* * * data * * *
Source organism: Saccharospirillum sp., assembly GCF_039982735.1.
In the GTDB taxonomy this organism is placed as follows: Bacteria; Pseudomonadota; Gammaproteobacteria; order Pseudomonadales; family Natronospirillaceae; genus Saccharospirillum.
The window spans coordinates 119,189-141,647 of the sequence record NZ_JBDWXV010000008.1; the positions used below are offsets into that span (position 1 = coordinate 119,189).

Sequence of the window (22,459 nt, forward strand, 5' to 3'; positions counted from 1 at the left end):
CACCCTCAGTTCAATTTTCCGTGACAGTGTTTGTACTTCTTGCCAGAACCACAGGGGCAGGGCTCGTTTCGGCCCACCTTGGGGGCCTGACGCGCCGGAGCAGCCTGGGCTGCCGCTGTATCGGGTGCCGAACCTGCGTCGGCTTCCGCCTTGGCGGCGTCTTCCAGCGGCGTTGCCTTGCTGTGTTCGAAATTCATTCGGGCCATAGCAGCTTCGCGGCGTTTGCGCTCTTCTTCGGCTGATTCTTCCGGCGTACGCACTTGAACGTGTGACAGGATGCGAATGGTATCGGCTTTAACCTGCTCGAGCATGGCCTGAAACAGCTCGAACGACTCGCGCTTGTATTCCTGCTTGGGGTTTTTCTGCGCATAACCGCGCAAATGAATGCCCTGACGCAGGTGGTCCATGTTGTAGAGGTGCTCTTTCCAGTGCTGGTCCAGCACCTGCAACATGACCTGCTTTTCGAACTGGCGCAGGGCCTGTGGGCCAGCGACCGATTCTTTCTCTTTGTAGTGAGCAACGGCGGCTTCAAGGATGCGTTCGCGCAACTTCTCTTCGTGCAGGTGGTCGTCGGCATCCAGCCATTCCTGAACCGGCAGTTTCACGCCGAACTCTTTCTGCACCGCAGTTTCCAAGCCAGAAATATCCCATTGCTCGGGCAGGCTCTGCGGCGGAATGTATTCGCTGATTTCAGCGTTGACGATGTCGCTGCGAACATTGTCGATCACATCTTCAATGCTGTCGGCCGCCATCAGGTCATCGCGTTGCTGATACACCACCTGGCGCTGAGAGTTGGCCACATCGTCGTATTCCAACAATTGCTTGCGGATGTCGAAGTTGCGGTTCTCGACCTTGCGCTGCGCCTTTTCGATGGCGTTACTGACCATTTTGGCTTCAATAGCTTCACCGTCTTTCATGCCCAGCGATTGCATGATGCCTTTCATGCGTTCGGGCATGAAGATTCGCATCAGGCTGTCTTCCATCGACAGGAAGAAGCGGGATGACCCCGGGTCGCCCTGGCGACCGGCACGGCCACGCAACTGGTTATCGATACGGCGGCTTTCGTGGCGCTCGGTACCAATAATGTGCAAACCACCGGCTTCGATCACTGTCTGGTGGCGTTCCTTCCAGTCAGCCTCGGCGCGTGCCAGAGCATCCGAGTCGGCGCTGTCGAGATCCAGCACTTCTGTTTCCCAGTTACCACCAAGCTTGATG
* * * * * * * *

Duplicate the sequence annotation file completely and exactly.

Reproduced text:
Source organism: Saccharospirillum sp., assembly GCF_039982735.1.
In the GTDB taxonomy this organism is placed as follows: Bacteria; Pseudomonadota; Gammaproteobacteria; order Pseudomonadales; family Natronospirillaceae; genus Saccharospirillum.
The window spans coordinates 119,189-141,647 of the sequence record NZ_JBDWXV010000008.1; the positions used below are offsets into that span (position 1 = coordinate 119,189).

Sequence of the window (22,459 nt, forward strand, 5' to 3'; positions counted from 1 at the left end):
CACCCTCAGTTCAATTTTCCGTGACAGTGTTTGTACTTCTTGCCAGAACCACAGGGGCAGGGCTCGTTTCGGCCCACCTTGGGGGCCTGACGCGCCGGAGCAGCCTGGGCTGCCGCTGTATCGGGTGCCGAACCTGCGTCGGCTTCCGCCTTGGCGGCGTCTTCCAGCGGCGTTGCCTTGCTGTGTTCGAAATTCATTCGGGCCATAGCAGCTTCGCGGCGTTTGCGCTCTTCTTCGGCTGATTCTTCCGGCGTACGCACTTGAACGTGTGACAGGATGCGAATGGTATCGGCTTTAACCTGCTCGAGCATGGCCTGAAACAGCTCGAACGACTCGCGCTTGTATTCCTGCTTGGGGTTTTTCTGCGCATAACCGCGCAAATGAATGCCCTGACGCAGGTGGTCCATGTTGTAGAGGTGCTCTTTCCAGTGCTGGTCCAGCACCTGCAACATGACCTGCTTTTCGAACTGGCGCAGGGCCTGTGGGCCAGCGACCGATTCTTTCTCTTTGTAGTGAGCAACGGCGGCTTCAAGGATGCGTTCGCGCAACTTCTCTTCGTGCAGGTGGTCGTCGGCATCCAGCCATTCCTGAACCGGCAGTTTCACGCCGAACTCTTTCTGCACCGCAGTTTCCAAGCCAGAAATATCCCATTGCTCGGGCAGGCTCTGCGGCGGAATGTATTCGCTGATTTCAGCGTTGACGATGTCGCTGCGAACATTGTCGATCACATCTTCAATGCTGTCGGCCGCCATCAGGTCATCGCGTTGCTGATACACCACCTGGCGCTGAGAGTTGGCCACATCGTCGTATTCCAACAATTGCTTGCGGATGTCGAAGTTGCGGTTCTCGACCTTGCGCTGCGCCTTTTCGATGGCGTTACTGACCATTTTGGCTTCAATAGCTTCACCGTCTTTCATGCCCAGCGATTGCATGATGCCTTTCATGCGTTCGGGCATGAAGATTCGCATCAGGCTGTCTTCCATCGACAGGAAGAAGCGGGATGACCCCGGGTCGCCCTGGCGACCGGCACGGCCACGCAACTGGTTATCGATACGGCGGCTTTCGTGGCGCTCGGTACCAATAATGTGCAAACCACCGGCTTCGATCACTGTCTGGTGGCGTTCCTTCCAGTCAGCCTCGGCGCGTGCCAGAGCATCCGAGTCGGCGCTGTCGAGATCCAGCACTTCTGTTTCCCAGTTACCACCAAGCTTGATG